The potential for European and Asian sales through Rollprint's alliances notwithstanding, Latin America is also looming large on the radar screen for 2005—and not just for healthcare packaging. Both case-ready meat lidding and aroma-barrier packaging for air fresheners are getting notice from Latin American customers, says Livingston.

Getting all these products created, tested and manufactured is the job of Rollprint's comprehensive range of converting and printing systems, centered around its 68-in. Davis-Standard (www.davis-standard.com) Millennium coextrusion coater/laminator (see sidebar). In addition to three adhesive coater/laminators, various slitter/rewinders, pouchmakers and two central-impression (CI) flexo presses at the Addison headquarter plants, Rollprint's process-color work gets a boost from a 50-in., eight-color Bobst (www.bobstgroup.com) Schiavi Sirio CI-flexo press at its Bloomfield location.

By using new resin technologies and the blending of resins, we can achieve improved physical properties while lowering the costs over traditional films.

"For high-end process printing, especially for retail and consumer packaging, we take advantage of the Schiavi's capabilities," says Doug Dodrill. The Connecticut site is also responsible for all of Rollprint's flexo platemaking.

As it expands further into food as well as refining its healthcare lines, Rollprint knows the value of investing in new products. About 25 employees staff the R&D, prototype and quality-assurance labs, and QA is manned 24 hours a day to support manufacturing. Testing and analysis include structural identification, moisture- and oxygen-barrier verification, heat-seal strength, rheology, thermal stability, autoclave-cycle development and shelf-life testing, among others.

Primary substrate and materials suppliers include DuPont's Tyvek® (www.medicalpackaging.dupont.com), Honeywell (www.honeywell.com) nylons and Mitsubishi (www.m-petfilm.com) polyesters, as well as resins from Dow (www.dow.com), Equistar (www.equistarchem.com), Huntsman (www.huntsman.com) and DuPont (www.dupont.com/packaging).

Being a regular winner of FPA technical innovation awards, Rollprint's managers know what they're talking about when it comes to the future of high-tech flexible substrates—and the future is clear.

"There's going to be more and more emphasis on barrier materials, particularly clear materials," says Dhuanne Dodrill. "There's rapid growth in that area, extending into active packaging and oxygen scavengers. Also, rigid containers are being replaced with cost-effective, high-performance flexibles."

Adds Livingston, "We have a tremendous focus within Rollprint on the down gauging of films we're currently manufacturing. By using new resin technologies and the blending of resins, we can achieve improved physical properties while lowering the costs over traditional films."

Doug Dodrill says that one example is extrusion-coated, autoclavable, peelable polypropylene. "Previously, that structure could only be made by adhesive-laminating multiple webs," he explains. "Technology now allows us to do that in one step with extrusion coating. From a processing and materials standpoint, it's immensely less expensive."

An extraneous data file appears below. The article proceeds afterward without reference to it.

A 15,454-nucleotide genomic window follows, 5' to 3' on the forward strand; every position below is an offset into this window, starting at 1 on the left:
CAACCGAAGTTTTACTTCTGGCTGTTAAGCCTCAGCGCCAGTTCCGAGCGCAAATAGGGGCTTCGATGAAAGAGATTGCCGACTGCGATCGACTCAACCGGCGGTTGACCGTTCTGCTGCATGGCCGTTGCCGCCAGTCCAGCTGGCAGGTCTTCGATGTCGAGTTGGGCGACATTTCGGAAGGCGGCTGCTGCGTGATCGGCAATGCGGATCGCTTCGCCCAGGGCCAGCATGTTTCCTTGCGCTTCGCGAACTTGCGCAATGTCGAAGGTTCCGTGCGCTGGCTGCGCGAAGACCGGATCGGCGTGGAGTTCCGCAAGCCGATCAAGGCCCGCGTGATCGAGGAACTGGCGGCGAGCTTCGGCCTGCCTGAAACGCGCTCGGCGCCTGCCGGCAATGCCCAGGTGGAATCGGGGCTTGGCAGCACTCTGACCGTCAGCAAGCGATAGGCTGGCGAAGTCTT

Having sown the seeds of high-tech capabilities to offer customers cost-effective packaging, Rollprint can expect to reap the benefits for years to come.

More information is available:

Closeup on coating

Producing saleable product since early 1999, Rollprint Packaging's primary coater/laminator is its 68-in. Davis-Standard Millennium system at the Addison, IL, headquarters facility. The four-unit coextrusion coater—one of the few such lines in the world, Rollprint says—generally produces clear, peelable, autoclavable film structures in a single pass for the global healthcare market.

Up to seven-component resin blends from each of three extruders are initially mixed and dried (particularly for polyester) via a series of Conair (www.conairnet.com) blenders and three driers—two heated and one room-temperature. An Enercon Industries (www.enerconind.com) Ozonator II pretreats the curtain with ozone for added bond strength of the coating to the primary film.

Subsystems include three Enercon Compak 2000 corona surface treaters (one on each unwind and one prior to rewinding), Montalvo Corp. (www.montalvo.com) 3000 tension controls, Fife (www.fife.com) CDP-01 web guides prior to coating, and a Coast Controls (www.coastcontrols.com) web-guiding system prior to rewind.

Outfitted with a Cloeren, Inc. (www.cloeren.com) encapsulation die, the Millennium coater pumps a thin edge of low-density polyethylene onto the edges of the curtain. "That's a very unique thing we do, in terms of extrusion coating of polyester onto films," says Doug Dodrill, vp of technology. "It gives the polyester curtain-edge stability."

Closed-loop automatic control of die bolts regulates coating thickness. Uncoated and finished web thickness is also analyzed via a beta-gauge system from Honeywell-Measurex (www.acs.honeywell.com) that downloads data to a central controller equipped with an Allen-Bradley (www.ab.com) PanelView monitoring station. Any out-of-spec portions of the web are automatically flagged in-line for later removal during slitting and rewinding. A typical day's production may reach 500,000 lineal ft of finished material.

More information is available: